CMM as Calibration Tool

Collapse
X
 
  • Filter
  • Time
  • Show
Clear All
new posts

  • CMM as Calibration Tool

    Curious if anyone out there is using your CMM for calibration. If so, can you list examples of what you calibrate? We are looking to use our new machine to help with calibrations.
    I used to be high on life but I built up a tolerance.

    Brown & Sharpe Global Advantage
    PCDMIS CAD++ v2011mr2
    PH10MQ/SP600M


    sigpic

  • #2
    All depends on tolerances of the gages and your CMM. Most likely fixture gaging would be the uses - like surface plate layout type of calibrations
    Links to my utilities for PCDMIS

    Comment


    • #3
      It depends on a lot. What do you want to calibrate? What is the tolerance required for the gage?
      I would NEVER use the CMM for calibrating gage blocks or ring gages. But I do use it to calibrate some of our fixtures that are used for part fit up. The tolerances on those are usually fairly liberal. (+/- .005 inch)
      When in doubt, post code. A second set of eyes might see something you missed.
      sigpic

      Comment


      • #4
        I heard talk of gage blocks
        I used to be high on life but I built up a tolerance.

        Brown & Sharpe Global Advantage
        PCDMIS CAD++ v2011mr2
        PH10MQ/SP600M


        sigpic

        Comment


        • #5
          We are calibrating longer Calipers ( 300 -1500mm), using 3-2-1 alignment set on Caliper

          Comment


          • #6
            Originally posted by Underspec View Post
            I heard talk of gage blocks
            No way. The CMM is not accurate enough. We only use our machine's for fixture or attribute gage (with large tolerance's) checks.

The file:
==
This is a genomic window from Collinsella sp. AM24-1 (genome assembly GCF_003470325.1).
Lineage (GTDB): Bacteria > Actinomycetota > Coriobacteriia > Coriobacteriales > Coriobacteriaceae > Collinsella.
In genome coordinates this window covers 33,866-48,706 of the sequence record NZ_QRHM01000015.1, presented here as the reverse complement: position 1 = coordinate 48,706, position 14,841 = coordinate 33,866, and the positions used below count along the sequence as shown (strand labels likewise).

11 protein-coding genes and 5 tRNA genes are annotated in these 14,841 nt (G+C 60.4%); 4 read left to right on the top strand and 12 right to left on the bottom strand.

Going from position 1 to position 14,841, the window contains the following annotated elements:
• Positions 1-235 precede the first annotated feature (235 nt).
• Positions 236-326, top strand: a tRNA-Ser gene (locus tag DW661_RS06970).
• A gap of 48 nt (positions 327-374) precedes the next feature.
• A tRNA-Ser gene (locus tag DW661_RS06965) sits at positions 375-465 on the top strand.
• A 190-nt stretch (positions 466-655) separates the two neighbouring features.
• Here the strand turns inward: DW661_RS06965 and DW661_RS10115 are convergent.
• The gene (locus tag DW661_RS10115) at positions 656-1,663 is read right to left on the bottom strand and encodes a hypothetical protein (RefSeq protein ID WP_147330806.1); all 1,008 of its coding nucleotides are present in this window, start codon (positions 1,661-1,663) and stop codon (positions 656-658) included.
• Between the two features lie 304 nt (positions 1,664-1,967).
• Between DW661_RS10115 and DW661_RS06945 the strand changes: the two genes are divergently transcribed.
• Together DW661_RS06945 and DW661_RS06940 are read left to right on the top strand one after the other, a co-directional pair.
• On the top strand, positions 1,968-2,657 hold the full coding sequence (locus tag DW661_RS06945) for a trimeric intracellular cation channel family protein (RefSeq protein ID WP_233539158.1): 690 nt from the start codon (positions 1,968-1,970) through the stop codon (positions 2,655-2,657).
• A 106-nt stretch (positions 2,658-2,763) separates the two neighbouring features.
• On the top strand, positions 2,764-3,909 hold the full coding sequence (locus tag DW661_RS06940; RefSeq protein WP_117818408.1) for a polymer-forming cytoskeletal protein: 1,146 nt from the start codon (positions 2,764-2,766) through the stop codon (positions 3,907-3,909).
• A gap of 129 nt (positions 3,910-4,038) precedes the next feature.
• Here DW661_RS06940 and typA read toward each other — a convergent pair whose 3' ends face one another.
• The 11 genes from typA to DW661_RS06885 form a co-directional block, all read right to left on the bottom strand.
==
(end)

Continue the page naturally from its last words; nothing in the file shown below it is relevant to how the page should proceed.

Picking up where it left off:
sigpic
            Xcel 15-20-10 - PFXcel 7-6-5 - Merlin 11-11-7 - Romer Absolute 7525SI
            PCDMIS 2012
            Windows Office XP

            Comment


            • #7
              Well, it depends on what you use the gage blocks for doesn't it. I mean, if you use the gage blocks to calibrate something that only reads to two decimal places, a cmm would probably be good enough.

              The only thing I've calibrated on ours is a 36 inch scale (overall length only).

              They use it in drop testing units. They have to be dropped from 36 inches. We used to just have a steel bar but that wasn't good enough for an auditor. He said we needed something with markings so we could easily tell if someone cut off an inch or something - makes sense but wow is that being picky.

              Comment


              • #8
                We use it a lot.
                Any time the CMM is 10time better than the tolerance allowed I try to use the CMM.
                The pwoers that be here continue to want me to layout fixture gauges to a gauge print; For the most part I refuse. Not only do the gauge print tolerances mean nothing to the actual part or part print. They also don't see the gauge the way the part will.